Tobacco use is the leading preventable cause of death in the United States, and most adults who use tobacco regularly start before they turn 18. Preventing the use of tobacco products by youth, or equipping those who use with resources and support to quit, is critical to keeping our young people safe and healthy.
In 2019, 32% of Bennington County high school students reported vaping in the past 30 days, and 9% reported using cigarettes.
While cigarette smoking is declining among Bennington youth, vape and e-cigarette use is rising locally and nationally.
A recent study from the FDA and the CDC estimated that more than 2 million U.S. middle and high school students reported currently using e-cigarettes in 2021, with more than 8 in 10 of those youth using flavored e-cigarettes.
Youth use of tobacco products in any form is unsafe (CDC). E-cigarettes are the most highly used tobacco product among youth in Vermont. E-cigarettes contain the drug nicotine, which is highly addictive and can harm developing youth brains. A single JUUL pod contains as much nicotine as a pack of cigarettes! Teens who vape are more likely to start smoking cigarettes, and using nicotine in adolescence may also increase risk for future addiction to other drugs.
Half of Vermont high school students report always or most of the time seeing an advertisement for tobacco when they go to a gas station, supermarket, or convenience store (2019 YRBS). Youth exposure to tobacco products and advertisements increases brand recognition, which increases odds of smoking, and perpetuates social norms about tobacco use.
Limiting tobacco retailers and prohibiting retailers from locating near youth-sensitive areas, as well as other environmental strategies such as smoke-free zones around schools and public places, contributes to lower rates of tobacco product use among youth and advances health equity for all.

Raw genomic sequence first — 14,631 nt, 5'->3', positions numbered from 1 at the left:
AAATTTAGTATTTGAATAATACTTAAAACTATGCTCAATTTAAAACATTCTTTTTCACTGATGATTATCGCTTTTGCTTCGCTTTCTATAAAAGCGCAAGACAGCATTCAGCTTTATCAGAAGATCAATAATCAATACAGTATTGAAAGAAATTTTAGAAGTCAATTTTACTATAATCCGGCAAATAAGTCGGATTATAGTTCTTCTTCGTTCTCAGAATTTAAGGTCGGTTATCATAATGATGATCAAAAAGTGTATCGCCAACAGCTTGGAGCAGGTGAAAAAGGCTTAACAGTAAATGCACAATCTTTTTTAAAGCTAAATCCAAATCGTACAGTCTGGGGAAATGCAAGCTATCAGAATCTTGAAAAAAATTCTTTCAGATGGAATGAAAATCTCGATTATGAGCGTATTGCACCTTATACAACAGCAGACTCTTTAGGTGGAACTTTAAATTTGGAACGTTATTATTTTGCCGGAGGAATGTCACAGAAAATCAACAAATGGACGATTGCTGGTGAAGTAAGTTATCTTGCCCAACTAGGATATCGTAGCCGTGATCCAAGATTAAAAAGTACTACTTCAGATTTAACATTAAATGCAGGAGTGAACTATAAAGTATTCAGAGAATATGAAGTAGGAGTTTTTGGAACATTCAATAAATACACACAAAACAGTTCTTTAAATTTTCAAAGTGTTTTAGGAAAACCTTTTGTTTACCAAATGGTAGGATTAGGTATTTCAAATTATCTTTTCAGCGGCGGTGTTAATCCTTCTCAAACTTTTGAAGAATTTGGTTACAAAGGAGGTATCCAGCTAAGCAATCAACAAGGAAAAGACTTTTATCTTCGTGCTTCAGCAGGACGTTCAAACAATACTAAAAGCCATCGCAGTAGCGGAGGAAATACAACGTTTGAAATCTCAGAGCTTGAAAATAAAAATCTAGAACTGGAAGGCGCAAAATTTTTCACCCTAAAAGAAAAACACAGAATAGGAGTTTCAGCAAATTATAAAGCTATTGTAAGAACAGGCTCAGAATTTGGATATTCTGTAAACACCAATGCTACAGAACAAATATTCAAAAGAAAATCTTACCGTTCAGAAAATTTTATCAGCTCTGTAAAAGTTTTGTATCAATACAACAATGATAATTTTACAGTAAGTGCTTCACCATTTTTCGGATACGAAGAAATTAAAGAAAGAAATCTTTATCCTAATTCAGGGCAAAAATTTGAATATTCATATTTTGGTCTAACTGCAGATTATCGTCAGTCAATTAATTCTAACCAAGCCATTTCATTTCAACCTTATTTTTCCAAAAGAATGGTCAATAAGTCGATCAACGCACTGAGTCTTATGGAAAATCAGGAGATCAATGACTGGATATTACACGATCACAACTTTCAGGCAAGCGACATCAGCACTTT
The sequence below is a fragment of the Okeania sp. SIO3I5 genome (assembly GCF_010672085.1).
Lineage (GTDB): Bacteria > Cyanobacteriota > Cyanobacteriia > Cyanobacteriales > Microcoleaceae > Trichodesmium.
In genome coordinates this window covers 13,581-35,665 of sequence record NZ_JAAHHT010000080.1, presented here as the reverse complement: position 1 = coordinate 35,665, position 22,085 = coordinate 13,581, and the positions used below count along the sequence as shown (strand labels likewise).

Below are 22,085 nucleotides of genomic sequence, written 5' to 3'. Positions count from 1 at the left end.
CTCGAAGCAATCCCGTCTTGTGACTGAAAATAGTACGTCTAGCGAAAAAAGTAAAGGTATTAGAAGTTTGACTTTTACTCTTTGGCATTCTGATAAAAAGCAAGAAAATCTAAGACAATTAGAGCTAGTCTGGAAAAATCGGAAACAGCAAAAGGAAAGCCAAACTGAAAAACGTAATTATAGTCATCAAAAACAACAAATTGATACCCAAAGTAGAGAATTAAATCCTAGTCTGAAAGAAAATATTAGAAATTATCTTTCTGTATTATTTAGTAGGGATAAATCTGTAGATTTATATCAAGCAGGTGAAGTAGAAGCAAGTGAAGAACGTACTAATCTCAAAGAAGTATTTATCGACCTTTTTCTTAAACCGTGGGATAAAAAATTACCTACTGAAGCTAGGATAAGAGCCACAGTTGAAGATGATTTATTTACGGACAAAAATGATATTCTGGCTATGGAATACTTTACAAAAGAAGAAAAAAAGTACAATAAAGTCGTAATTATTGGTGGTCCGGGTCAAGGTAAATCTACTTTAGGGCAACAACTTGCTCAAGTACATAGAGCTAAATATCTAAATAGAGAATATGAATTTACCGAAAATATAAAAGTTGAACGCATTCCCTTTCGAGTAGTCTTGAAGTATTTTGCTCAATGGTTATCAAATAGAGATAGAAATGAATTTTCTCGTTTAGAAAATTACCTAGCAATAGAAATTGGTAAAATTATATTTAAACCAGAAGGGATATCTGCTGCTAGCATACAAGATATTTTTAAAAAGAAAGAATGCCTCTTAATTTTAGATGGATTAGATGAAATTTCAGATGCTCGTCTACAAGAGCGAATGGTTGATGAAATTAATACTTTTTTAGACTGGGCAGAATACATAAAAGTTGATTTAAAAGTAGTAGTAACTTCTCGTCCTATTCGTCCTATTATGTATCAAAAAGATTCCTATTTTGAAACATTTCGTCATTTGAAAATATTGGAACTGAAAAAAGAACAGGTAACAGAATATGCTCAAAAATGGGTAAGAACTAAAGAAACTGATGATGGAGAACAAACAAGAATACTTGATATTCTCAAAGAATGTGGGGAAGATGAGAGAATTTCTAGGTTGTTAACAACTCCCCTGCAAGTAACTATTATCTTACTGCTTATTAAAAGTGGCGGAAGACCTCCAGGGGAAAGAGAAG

The good news? 68% of Bennington high school students weren’t vaping and 91% weren’t smoking cigarettes (2019 YRBS).
For teens who are thinking about quitting vape and other nicotine products, check out truth and My Life My Quit for online resources to support you, or text “Start My Quit” to 36072 to chat with a Coach.
Resources for Parents and Caring Adults:
- How to Talk to Kids About Vaping Risks
- CounterBalance: Learn about the impact of tobacco marketing on young people
Vape Waste: What You Need to Know
Many vape cartridges, or pods, are single-use plastics. Many vape pods, like JUUL, are not refillable or reusable, and cannot be recycled. As vaping is on the rise, so is vape litter. E-cigarette and e-liquid waste are considered hazardous waste.
E-liquid contains nicotine, which is listed by the U.S. Environmental Protection Agency as an acute hazardous waste. Vape devices can also leach lead and mercury, as well as other toxic chemicals, into the ground or waterways, where it can become a danger to wildlife and humans.
Vape devices contain a circuit board and batteries, which become e-waste. Vape devices contain a circuit board and lithium ion batteries, and should be disposed of with e-waste, but many users simply toss their devices in the trash. As batteries degrade, they can leach toxic compounds. Lithium ion batteries have also been linked to explosions in recycling trucks when batteries are not properly disposed of.